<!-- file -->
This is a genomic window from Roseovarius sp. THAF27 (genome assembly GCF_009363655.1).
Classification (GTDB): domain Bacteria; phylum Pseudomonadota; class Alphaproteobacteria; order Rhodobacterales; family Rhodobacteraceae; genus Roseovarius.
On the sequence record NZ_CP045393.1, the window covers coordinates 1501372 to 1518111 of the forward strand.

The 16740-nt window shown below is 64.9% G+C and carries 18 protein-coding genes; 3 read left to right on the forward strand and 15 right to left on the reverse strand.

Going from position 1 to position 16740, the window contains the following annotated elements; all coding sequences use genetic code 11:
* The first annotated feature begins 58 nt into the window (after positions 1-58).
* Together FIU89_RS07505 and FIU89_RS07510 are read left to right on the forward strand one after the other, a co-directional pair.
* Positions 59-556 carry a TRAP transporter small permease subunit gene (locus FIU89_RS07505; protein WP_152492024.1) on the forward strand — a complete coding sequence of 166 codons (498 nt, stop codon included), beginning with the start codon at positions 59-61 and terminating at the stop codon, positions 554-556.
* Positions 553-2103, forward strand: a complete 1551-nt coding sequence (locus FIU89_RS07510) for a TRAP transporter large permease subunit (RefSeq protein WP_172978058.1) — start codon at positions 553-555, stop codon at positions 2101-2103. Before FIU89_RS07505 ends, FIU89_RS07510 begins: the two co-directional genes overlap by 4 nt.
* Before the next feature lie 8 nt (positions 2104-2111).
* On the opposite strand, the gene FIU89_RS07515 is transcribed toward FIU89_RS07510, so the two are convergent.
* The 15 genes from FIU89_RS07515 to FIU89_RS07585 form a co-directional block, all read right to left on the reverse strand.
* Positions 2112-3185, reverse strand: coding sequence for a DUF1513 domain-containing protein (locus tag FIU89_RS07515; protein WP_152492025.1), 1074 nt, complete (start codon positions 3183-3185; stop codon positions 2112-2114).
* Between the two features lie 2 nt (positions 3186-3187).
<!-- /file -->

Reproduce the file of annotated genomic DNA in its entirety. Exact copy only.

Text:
This is a genomic window from Roseovarius sp. THAF27 (genome assembly GCF_009363655.1).
Classification (GTDB): domain Bacteria; phylum Pseudomonadota; class Alphaproteobacteria; order Rhodobacterales; family Rhodobacteraceae; genus Roseovarius.
On the sequence record NZ_CP045393.1, the window covers coordinates 1501372 to 1518111 of the forward strand.

The 16740-nt window shown below is 64.9% G+C and carries 18 protein-coding genes; 3 read left to right on the forward strand and 15 right to left on the reverse strand.

Going from position 1 to position 16740, the window contains the following annotated elements; all coding sequences use genetic code 11:
* The first annotated feature begins 58 nt into the window (after positions 1-58).
* Together FIU89_RS07505 and FIU89_RS07510 are read left to right on the forward strand one after the other, a co-directional pair.
* Positions 59-556 carry a TRAP transporter small permease subunit gene (locus FIU89_RS07505; protein WP_152492024.1) on the forward strand — a complete coding sequence of 166 codons (498 nt, stop codon included), beginning with the start codon at positions 59-61 and terminating at the stop codon, positions 554-556.
* Positions 553-2103, forward strand: a complete 1551-nt coding sequence (locus FIU89_RS07510) for a TRAP transporter large permease subunit (RefSeq protein WP_172978058.1) — start codon at positions 553-555, stop codon at positions 2101-2103. Before FIU89_RS07505 ends, FIU89_RS07510 begins: the two co-directional genes overlap by 4 nt.
* Before the next feature lie 8 nt (positions 2104-2111).
* On the opposite strand, the gene FIU89_RS07515 is transcribed toward FIU89_RS07510, so the two are convergent.
* The 15 genes from FIU89_RS07515 to FIU89_RS07585 form a co-directional block, all read right to left on the reverse strand.
* Positions 2112-3185, reverse strand: coding sequence for a DUF1513 domain-containing protein (locus tag FIU89_RS07515; protein WP_152492025.1), 1074 nt, complete (start codon positions 3183-3185; stop codon positions 2112-2114).
* Between the two features lie 2 nt (positions 3186-3187).